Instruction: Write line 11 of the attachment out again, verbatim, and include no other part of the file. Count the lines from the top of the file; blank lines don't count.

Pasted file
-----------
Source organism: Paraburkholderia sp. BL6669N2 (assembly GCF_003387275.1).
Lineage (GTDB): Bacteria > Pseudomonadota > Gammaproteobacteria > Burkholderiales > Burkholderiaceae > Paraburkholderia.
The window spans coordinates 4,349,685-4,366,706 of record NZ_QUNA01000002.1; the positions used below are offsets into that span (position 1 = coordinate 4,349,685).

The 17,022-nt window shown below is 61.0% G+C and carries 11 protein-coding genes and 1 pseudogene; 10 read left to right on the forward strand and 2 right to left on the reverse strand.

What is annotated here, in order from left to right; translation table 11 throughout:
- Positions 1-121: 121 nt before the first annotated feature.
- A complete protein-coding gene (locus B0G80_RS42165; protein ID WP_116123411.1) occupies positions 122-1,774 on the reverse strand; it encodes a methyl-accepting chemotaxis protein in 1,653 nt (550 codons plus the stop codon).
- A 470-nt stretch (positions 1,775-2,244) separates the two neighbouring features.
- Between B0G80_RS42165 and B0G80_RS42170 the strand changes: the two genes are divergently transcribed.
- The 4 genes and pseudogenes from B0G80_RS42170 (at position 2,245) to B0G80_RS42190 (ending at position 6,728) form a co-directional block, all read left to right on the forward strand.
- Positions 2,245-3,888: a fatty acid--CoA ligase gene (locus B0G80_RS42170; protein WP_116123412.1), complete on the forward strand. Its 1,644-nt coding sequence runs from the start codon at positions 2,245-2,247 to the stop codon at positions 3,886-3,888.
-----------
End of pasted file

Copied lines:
- Positions 2,245-3,888: a fatty acid--CoA ligase gene (locus B0G80_RS42170; protein WP_116123412.1), complete on the forward strand. Its 1,644-nt coding sequence runs from the start codon at positions 2,245-2,247 to the stop codon at positions 3,886-3,888.